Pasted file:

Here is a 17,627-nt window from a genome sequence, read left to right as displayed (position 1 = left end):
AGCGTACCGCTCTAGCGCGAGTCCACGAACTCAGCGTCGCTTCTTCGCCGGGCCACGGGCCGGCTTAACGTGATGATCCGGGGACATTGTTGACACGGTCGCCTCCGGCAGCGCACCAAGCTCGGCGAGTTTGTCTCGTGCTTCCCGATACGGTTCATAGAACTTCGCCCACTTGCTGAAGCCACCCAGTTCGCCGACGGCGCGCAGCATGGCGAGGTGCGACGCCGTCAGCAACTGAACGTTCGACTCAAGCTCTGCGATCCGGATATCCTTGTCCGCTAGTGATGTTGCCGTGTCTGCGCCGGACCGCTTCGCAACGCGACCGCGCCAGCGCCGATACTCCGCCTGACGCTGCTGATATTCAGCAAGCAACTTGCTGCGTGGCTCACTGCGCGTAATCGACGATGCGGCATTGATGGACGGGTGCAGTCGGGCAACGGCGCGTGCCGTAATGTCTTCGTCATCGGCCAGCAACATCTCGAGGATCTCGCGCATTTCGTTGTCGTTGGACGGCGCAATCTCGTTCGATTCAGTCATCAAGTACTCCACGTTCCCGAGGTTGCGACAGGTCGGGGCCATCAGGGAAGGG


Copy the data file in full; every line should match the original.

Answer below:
Here is a 17,627-nt window from a genome sequence, read left to right as displayed (position 1 = left end):
AGCGTACCGCTCTAGCGCGAGTCCACGAACTCAGCGTCGCTTCTTCGCCGGGCCACGGGCCGGCTTAACGTGATGATCCGGGGACATTGTTGACACGGTCGCCTCCGGCAGCGCACCAAGCTCGGCGAGTTTGTCTCGTGCTTCCCGATACGGTTCATAGAACTTCGCCCACTTGCTGAAGCCACCCAGTTCGCCGACGGCGCGCAGCATGGCGAGGTGCGACGCCGTCAGCAACTGAACGTTCGACTCAAGCTCTGCGATCCGGATATCCTTGTCCGCTAGTGATGTTGCCGTGTCTGCGCCGGACCGCTTCGCAACGCGACCGCGCCAGCGCCGATACTCCGCCTGACGCTGCTGATATTCAGCAAGCAACTTGCTGCGTGGCTCACTGCGCGTAATCGACGATGCGGCATTGATGGACGGGTGCAGTCGGGCAACGGCGCGTGCCGTAATGTCTTCGTCATCGGCCAGCAACATCTCGAGGATCTCGCGCATTTCGTTGTCGTTGGACGGCGCAATCTCGTTCGATTCAGTCATCAAGTACTCCACGTTCCCGAGGTTGCGACAGGTCGGGGCCATCAGGGAAGGG